Private funds managers using third-party compliance teams may be at increased risk of a regulatory exam when new disclosure requirements are introduced later this year.
From October, outsourced chief compliance officers must be named on Form ADV, which is used by private fund managers to register with the Securities and Exchange Commission.
The agency said the requirement will help it to identify all advisors relying on a
particular service provider, and improve its ability to “assess potential risks” linked to using certain third-party compliance teams.
Compliance sources say this could increase the chances of firms that outsource the function being inspected, because the the SEC relies on a risk-based approach to determine whether it will examine a firm – the higher the risk rating, the more likely an exam will take place.
“I think that is true in part [that outsourcing will be perceived as a risk factor],” said Doug Cornelius, CCO at Beacon Capital Partners, “but it depends on the outsourcing itself. If the SEC sees a trend that a particular outsourcing firm is doing a bad job, it will certainly take a closer look at the advisors that use that outsourcing firm.”
Small firms are more likely to outsource to avoid having to increase staff, so the change could push them higher up the SEC’s examination hit list. Many of these firms turned to outsourcing as the SEC began to question the effectiveness of dual-hatting the CCO role with other functions such as CFO or COO, a tactic many had been using.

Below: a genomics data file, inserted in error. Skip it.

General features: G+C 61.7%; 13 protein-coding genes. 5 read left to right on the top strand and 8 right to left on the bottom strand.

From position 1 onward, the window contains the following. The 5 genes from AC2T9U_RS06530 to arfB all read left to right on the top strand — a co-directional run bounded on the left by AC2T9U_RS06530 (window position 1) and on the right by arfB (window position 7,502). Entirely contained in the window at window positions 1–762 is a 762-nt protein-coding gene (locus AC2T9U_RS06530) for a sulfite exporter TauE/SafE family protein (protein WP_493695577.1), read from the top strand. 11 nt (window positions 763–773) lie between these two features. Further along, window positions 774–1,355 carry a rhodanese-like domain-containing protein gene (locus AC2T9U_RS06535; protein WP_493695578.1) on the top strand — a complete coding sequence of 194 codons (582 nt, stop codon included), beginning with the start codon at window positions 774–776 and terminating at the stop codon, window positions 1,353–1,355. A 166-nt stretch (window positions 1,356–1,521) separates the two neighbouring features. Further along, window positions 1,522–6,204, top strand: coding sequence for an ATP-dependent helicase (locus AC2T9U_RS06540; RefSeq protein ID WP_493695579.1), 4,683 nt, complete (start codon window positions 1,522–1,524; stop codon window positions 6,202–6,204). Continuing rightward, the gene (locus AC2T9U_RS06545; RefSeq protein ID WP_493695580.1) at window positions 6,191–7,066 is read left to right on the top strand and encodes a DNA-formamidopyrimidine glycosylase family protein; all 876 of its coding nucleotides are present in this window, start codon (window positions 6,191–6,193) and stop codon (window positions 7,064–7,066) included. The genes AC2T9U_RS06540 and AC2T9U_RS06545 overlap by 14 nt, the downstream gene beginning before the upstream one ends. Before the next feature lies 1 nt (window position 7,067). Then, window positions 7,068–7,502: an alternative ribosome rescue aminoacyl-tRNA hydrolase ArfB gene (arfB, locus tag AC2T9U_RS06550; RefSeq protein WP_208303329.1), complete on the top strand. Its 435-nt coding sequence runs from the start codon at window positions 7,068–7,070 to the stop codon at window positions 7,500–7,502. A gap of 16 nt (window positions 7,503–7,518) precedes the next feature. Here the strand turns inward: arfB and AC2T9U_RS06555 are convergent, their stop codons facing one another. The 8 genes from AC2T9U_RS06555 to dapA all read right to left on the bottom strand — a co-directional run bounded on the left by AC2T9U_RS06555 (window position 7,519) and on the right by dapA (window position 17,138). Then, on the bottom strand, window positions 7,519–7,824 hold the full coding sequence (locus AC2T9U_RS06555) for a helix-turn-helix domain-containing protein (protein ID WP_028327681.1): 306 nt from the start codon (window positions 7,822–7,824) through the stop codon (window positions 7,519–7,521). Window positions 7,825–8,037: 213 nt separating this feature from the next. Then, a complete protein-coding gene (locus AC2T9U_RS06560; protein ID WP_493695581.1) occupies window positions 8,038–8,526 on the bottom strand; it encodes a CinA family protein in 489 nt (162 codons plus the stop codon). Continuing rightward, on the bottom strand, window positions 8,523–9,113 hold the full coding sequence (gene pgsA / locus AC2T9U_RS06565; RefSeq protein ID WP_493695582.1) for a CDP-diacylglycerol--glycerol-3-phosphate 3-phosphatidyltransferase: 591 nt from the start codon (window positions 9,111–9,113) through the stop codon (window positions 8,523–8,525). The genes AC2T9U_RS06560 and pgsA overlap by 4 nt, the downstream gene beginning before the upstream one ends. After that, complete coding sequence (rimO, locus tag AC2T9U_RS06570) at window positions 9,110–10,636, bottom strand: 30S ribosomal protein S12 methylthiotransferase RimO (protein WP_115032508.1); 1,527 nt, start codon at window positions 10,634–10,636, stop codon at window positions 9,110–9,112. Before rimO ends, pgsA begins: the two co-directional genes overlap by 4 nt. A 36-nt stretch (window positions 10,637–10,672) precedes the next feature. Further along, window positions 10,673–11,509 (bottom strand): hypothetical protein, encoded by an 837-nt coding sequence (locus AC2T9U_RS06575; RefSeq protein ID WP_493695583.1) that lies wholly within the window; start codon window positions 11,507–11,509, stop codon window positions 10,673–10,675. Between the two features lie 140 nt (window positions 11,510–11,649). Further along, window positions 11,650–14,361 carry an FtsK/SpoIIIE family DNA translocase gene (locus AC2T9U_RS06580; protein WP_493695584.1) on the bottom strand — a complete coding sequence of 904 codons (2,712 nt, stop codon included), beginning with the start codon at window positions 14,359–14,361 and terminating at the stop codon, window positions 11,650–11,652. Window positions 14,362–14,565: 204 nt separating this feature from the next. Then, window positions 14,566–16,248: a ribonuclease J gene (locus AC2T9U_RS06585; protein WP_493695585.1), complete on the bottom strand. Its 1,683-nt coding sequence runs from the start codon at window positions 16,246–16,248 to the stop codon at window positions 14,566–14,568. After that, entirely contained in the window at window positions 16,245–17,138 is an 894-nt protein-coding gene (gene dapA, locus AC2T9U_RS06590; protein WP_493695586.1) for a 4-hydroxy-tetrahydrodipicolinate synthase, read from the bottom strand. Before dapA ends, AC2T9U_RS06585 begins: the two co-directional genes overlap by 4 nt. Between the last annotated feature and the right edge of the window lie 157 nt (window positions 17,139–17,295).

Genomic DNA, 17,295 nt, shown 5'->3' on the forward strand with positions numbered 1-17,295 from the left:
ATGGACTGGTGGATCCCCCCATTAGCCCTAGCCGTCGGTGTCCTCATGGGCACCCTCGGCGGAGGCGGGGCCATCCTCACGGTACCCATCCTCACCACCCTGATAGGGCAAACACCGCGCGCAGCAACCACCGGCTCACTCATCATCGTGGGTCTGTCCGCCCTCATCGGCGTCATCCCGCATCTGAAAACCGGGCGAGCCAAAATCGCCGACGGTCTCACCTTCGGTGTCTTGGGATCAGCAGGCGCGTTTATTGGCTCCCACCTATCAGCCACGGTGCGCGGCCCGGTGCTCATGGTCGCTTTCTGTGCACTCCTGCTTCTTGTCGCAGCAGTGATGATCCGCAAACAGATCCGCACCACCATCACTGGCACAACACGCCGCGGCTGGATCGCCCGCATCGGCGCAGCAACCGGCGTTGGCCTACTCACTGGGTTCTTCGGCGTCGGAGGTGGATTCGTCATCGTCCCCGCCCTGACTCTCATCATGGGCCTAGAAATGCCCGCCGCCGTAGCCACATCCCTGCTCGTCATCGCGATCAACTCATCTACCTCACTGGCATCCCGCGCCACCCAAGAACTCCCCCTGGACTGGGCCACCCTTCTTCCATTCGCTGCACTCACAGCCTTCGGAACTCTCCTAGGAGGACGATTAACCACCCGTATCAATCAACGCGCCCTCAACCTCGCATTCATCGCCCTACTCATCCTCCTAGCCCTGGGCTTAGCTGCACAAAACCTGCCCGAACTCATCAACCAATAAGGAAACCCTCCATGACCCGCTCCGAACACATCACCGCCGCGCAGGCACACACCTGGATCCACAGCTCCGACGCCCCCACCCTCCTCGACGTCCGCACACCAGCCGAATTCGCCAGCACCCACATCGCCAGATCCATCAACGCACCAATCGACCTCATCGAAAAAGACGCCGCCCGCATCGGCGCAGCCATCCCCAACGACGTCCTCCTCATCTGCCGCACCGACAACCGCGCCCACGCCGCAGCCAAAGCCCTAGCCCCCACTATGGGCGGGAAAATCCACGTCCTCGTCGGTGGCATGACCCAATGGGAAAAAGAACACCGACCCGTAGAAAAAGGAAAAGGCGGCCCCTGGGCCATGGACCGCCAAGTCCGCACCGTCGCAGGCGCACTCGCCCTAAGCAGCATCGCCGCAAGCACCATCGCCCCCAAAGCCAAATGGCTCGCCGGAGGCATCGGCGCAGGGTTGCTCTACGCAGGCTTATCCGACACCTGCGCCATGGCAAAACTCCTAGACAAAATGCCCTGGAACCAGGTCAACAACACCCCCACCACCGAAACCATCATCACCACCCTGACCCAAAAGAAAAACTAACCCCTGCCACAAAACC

“[CFOs and COOs] may already have a full workload and/or lack the time or expertise to effectively administer the compliance program. This can lead to undetected issues and deficiencies if the registrant is examined by the regulators. It can also lead the regulator to question a firm's dedication to its compliance function,” Joseph DiBartolo, director at Alaric Compliance Services, told pfm.
The new disclosure requirement is the result of a 2015 investigation into 20 investment managers that fully outsourced the function. While the results were generally positive, the exams did identify three areas of contention, including “inconsistencies” when outsourced CCOs were representing a multitude of funds, fund managers not implementing suggestions put forward by outsourced CCOs, and, in the worst cases, the outsourced CCO being clueless about the firm’s activities.
“A CCO, either as a direct employee of a registrant or as a contractor or consultant must be empowered with sufficient knowledge and authority to be effective,” the SEC says.
At the time the agency recommended registered investment advisors with outsourced CCOs review their business practices to determine that their outsourced CCO is able to establish, implement, monitor and review an effective and robust compliance program.